Right to Self-Defence against Non-State Actors in the Context of Fight against TerrorismPravica do samoobrambe zoper nedržavne akterje v luči boja proti terorizmu
Tina Korošec, Maruša Tekavčič Veber
The use of force in self-defence against non-state actors in the territory of another state not having effective control over activities of non-state actors is subject of numerous controversies. While the traditional approach limits the use of force in self-defence from Article 51 of the UN Charter to the inter-state relations, the ever-present threat of international terrorism triggered new trends in expanding the notion of self-defence to private armed attacks. In the past, countries justified their use of force against non-state actors on the territory of another state by attributing the attack to the host state. However, in the last few years, especially in the context of fight against ISIL in Syria, an unwilling or unable host state doctrine received an unprecedented attention. The authors of the paper present prevailing legal arguments for the use of force against non-state actors and assess whether a wider understanding of Article 51 of the UN Charter has emerged.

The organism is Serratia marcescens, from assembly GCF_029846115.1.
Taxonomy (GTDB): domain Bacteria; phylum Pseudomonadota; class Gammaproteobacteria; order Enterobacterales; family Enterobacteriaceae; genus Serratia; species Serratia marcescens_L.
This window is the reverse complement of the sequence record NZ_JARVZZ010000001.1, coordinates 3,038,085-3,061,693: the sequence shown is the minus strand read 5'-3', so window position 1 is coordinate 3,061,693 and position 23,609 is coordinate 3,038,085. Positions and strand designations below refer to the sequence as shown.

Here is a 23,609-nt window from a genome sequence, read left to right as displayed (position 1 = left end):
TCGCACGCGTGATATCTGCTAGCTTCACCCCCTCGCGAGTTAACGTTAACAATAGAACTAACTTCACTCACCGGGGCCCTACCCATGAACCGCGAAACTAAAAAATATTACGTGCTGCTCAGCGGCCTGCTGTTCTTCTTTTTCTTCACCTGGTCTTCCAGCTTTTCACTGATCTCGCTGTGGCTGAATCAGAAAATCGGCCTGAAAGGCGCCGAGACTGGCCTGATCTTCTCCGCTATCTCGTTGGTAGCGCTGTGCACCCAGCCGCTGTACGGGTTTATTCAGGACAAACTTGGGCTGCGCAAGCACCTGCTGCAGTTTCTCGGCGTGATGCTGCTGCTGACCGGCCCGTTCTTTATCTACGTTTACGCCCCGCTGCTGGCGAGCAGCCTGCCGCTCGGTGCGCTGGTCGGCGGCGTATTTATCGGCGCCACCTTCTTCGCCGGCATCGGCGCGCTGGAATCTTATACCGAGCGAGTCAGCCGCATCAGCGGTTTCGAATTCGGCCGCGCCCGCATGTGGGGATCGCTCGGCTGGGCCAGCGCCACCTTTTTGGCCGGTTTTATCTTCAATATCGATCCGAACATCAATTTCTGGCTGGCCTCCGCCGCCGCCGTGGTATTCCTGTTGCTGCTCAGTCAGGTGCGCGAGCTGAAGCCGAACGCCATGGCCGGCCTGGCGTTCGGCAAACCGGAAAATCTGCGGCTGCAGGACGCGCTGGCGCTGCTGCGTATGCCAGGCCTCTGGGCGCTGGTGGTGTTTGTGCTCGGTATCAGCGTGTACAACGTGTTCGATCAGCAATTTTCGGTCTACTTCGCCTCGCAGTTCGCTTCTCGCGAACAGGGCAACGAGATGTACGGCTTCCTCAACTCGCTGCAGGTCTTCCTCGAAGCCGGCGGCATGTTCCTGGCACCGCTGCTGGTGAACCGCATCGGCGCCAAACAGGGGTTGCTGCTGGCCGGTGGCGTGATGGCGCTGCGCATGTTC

non-state actors, right of self-defence, use of force, terrorism, Syria, unwilling or unable doctrine.
Full text (in Slovenian with English summary): PDF
Korošec , Tina,Tekavčič Veber, Maruša: Pravica do samoobrambe zoper nedržavne akterje v luči boja proti terorizmu,
in: Zbornik znanstvenih razprav, 76 (2016), pp. 41 – 68, DOI: http://doi.org/10.23666/zzr201602